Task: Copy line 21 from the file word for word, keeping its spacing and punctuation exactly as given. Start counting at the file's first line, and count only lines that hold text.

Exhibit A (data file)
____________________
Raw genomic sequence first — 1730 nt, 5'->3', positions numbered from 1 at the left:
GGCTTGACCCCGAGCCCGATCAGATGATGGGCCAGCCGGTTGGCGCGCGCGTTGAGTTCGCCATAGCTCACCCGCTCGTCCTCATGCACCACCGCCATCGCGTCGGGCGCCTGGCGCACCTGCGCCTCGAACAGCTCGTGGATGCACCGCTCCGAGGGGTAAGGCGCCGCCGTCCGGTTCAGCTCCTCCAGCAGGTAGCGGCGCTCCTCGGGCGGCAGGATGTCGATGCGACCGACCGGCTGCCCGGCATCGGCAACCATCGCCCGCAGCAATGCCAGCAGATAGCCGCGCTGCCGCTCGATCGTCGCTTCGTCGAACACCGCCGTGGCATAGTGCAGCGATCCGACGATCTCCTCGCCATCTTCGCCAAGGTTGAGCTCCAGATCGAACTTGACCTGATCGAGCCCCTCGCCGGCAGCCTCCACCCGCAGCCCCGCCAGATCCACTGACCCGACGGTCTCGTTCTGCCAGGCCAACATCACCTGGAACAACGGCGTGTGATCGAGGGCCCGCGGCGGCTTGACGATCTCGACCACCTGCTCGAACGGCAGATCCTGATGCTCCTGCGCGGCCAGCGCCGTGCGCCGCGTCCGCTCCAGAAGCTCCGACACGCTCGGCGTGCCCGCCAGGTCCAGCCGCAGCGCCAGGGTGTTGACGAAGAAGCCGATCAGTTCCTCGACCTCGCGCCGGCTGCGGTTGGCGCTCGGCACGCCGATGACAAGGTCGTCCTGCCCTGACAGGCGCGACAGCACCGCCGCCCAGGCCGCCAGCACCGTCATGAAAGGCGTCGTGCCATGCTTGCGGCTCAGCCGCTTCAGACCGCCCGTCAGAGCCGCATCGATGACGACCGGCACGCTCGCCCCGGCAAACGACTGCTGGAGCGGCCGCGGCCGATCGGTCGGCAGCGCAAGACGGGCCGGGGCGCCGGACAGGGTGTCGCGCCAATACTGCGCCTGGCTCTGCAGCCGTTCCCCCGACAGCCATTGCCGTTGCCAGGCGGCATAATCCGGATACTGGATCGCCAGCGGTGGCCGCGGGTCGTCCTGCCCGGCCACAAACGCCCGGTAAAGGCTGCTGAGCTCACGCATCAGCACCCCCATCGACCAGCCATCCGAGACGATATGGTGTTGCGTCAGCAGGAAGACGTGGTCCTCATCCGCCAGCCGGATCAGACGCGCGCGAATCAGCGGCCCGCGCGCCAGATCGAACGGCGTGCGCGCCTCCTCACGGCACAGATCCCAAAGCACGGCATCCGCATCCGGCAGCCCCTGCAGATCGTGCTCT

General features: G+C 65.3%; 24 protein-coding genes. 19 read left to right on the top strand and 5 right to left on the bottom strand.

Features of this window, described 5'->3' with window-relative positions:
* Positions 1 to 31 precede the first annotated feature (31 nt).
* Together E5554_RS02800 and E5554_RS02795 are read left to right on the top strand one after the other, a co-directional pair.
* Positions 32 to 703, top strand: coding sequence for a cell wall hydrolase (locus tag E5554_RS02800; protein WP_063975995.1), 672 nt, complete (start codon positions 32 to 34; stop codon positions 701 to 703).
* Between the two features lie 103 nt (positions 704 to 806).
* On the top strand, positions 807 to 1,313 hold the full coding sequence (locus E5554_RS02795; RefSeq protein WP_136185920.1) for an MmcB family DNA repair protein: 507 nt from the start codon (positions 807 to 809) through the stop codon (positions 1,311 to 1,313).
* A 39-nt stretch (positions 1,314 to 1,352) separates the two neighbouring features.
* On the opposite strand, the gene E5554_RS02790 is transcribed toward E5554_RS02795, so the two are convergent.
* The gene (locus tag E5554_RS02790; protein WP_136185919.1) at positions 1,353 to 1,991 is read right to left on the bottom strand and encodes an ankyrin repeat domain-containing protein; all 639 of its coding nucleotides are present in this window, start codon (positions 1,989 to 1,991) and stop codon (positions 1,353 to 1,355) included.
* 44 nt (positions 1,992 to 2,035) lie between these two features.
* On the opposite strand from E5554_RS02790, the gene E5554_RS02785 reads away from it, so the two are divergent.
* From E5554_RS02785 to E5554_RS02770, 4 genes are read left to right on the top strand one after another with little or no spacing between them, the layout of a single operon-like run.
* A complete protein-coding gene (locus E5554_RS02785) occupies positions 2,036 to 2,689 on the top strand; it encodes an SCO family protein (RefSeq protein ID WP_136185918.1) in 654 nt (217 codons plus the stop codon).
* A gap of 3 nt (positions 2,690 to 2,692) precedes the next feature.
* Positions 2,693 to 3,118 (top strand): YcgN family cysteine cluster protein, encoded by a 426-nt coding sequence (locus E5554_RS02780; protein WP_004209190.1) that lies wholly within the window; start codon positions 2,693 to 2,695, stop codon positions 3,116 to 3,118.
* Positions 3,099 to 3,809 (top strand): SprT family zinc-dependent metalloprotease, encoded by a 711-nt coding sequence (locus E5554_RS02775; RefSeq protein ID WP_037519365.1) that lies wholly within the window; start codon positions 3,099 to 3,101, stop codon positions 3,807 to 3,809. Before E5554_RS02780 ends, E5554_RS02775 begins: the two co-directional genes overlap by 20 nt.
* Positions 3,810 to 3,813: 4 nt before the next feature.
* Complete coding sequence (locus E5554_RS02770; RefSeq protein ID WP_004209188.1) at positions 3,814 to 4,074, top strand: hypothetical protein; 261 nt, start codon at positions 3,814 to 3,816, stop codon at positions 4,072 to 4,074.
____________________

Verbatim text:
* Complete coding sequence (locus E5554_RS02770; RefSeq protein ID WP_004209188.1) at positions 3,814 to 4,074, top strand: hypothetical protein; 261 nt, start codon at positions 3,814 to 3,816, stop codon at positions 4,072 to 4,074.